War in Ukraine: Latest developments | Inquirer News

War in Ukraine: Latest developments

/ 12:30 PM June 27, 2022
War in Ukraine: Latest developments

Ukrainian rescuers work outside a damaged residential building hit by Russian missiles in Kyiv on June 26, 2022, amid Russian invasion of Ukraine. AFP

KYIV—Here are the latest developments in the war in Ukraine:

Kyiv strikes

Russian strikes hit a residential building in Kyiv in the first attack on the capital in almost three weeks, Ukraine says.


One person died and four people, including a seven-year-old girl, were taken to hospital following the early morning strikes, says city mayor Vitali Klitschko.

The top three floors of a building in the Shevchenkivsky neighbourhood were completely destroyed and several fires broke out, spewing thick smoke.


Russia says it targeted missile factory

Russia says its strike on Kyiv hit a weapons factory, dismissing as “fake” reports that it struck a residential area of the Ukrainian capital.

The Artyom factory “was the target, as military infrastructure”, the Russian defence ministry says, adding that it had already been targeted in April.

Russia claims strikes in north and west

Russia says its forces carried out strikes against three military training centres in northern and western Ukraine, including one near the Polish border.

“High-precision weapons of Russia’s aerospace forces and Kalibr missiles” were used, Russian defense ministry spokesman Igor Konashenkov says.

Among the targets was a military training center for Ukrainian forces in the Starychi district of the Lviv region, around 30 kilometers (19 miles) from the border with Nato member Poland.

The other two training centers were in the central Zhytomyr and northern Chernigiv regions.

Konashenkov did not say when or from where the missiles were fired.


But Kyiv on Saturday said Russia had carried out strikes from Ukraine’s northern neighbour Belarus. Moscow did not comment on the claim.

Britain warns against settling conflict now

In talks with French President Emmanuel Macron, British Prime Minister Boris Johnson warns “any attempt to settle” the Ukraine conflict now risks prolonging instability and emboldening Russian leader Vladimir Putin.

On the sidelines of the G7 summit, both leaders “agreed this is a critical moment for the course of the conflict, and there is an opportunity to turn the tide in the war”, Downing Street says.

But Johnson cautions that “any attempt to settle the conflict now will only cause enduring instability”.

Allies won’t ‘splinter’

World powers agree to ban gold exports from Russia, kicking off a G7 meeting aimed at taking new steps to deplete Moscow’s war chest and bolster Ukraine’s defences.

US President Joe Biden and his counterparts from the world’s most industrialized nations are gathering at Elmau Castle in the German Alps, before talks with Nato partners in Madrid.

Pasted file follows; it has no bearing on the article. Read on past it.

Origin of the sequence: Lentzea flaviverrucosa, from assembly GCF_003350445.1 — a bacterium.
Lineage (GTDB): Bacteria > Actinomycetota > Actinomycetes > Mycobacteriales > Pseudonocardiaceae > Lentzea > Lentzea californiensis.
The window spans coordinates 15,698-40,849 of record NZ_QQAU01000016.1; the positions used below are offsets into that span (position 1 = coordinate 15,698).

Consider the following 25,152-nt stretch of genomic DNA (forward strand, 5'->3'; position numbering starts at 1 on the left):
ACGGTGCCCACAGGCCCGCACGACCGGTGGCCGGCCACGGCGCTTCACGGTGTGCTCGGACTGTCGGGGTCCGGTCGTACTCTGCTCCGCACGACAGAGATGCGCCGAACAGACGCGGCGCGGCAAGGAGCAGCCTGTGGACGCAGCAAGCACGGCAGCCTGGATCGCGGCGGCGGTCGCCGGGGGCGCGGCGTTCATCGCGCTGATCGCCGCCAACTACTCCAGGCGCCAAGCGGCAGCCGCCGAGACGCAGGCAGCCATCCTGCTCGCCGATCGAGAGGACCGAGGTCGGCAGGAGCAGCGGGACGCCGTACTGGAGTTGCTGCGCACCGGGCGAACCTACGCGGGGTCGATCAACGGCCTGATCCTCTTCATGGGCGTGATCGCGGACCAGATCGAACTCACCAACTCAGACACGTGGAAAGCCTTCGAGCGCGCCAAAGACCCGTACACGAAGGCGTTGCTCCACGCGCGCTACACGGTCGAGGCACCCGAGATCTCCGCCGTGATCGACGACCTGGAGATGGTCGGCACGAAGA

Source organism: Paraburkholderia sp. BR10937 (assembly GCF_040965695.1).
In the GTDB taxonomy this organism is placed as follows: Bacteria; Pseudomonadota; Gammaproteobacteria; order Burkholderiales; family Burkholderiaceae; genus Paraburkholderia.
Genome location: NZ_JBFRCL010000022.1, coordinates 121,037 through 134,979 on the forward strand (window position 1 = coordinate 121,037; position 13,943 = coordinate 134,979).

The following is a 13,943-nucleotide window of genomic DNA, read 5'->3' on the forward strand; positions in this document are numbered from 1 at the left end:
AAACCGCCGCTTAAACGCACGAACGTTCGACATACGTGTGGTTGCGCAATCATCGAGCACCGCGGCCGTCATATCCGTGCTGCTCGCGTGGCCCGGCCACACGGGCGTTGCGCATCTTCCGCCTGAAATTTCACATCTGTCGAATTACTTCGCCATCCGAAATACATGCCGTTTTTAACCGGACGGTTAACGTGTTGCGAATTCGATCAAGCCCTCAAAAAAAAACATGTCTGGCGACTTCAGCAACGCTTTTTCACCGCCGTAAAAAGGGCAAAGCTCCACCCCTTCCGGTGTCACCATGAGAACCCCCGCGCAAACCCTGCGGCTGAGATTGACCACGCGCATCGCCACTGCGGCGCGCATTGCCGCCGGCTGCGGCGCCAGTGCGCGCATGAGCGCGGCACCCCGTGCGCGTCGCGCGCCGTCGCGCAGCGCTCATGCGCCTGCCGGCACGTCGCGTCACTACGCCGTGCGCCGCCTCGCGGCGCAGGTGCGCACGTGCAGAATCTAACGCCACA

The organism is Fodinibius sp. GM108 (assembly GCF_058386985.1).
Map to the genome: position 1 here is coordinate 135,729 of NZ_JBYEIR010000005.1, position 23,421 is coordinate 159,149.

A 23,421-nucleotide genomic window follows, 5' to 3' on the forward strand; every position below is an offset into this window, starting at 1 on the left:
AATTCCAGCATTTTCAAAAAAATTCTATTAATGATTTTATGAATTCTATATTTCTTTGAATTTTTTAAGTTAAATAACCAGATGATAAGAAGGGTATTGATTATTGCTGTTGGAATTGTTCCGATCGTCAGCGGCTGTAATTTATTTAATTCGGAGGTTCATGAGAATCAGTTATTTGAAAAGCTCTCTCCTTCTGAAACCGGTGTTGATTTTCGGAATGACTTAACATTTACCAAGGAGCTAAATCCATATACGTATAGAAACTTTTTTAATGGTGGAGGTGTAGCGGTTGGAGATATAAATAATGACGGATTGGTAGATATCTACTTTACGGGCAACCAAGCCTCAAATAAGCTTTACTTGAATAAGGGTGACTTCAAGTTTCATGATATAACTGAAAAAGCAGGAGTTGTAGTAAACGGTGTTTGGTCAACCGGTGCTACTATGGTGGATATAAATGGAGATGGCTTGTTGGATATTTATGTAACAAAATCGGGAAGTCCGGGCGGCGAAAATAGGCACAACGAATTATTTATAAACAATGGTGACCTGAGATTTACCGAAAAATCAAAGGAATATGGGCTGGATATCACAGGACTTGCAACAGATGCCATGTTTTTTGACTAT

“We have to stay together,” Biden tells German Chancellor Olaf Scholz, the host of the three-day gathering.

Putin had been hoping “that somehow Nato and the G7 would splinter”, Biden says. “But we haven’t and we’re not going to.”

Arms for Ukraine

Following strikes on Kyiv, the Ukrainian government calls for G7 leaders meeting in Germany to provide more weapons — and impose further sanctions against Moscow.

“G7 summit must respond with more sanctions on Russia and more heavy arms for Ukraine. Russia’s sick imperialism must be defeated,” Foreign Minister Dmytro Kuleba tweets.

Canada deploys warships

Canada deploys two warships to the Baltic Sea and North Atlantic, joining a pair of frigates already in the region, to reinforce Nato’s eastern flank in response to Russia’s invasion of Ukraine.

Her Majesty’s Canadian Ships (HMCS) Kingston and Summerside set sail for a four-month deployment as part of “deterrence measures in Central and Eastern Europe” launched in 2014 after Moscow annexed Crimea, the Canadian navy says in a statement.

G7 leaders mock Putin

World leaders mock Putin’s tough-man image at a G7 lunch in Germany, joking about whether they should strip down to shirtsleeves — or even less.

“Jackets on? Jackets off? Do we take our coats off?” Britain’s Johnson asks as he sits down at the table in Bavaria’s picturesque Elmau Castle, where Scholz was hosting the summit of seven powerful democracies.

Canada’s Prime Minister Justin Trudeau suggests they wait for the official picture before disrobing.


Nato to pledge aid to Baltics and Ukraine, urge Turkey to let in Nordics

Indonesian president to meet Zelensky and Putin to urge peace talks

Far from home, Russian exiles help Ukrainian refugees

Four G7 powers impose gold export ban on Russia

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TAGS: Conflict, G7, Russia-Ukraine war
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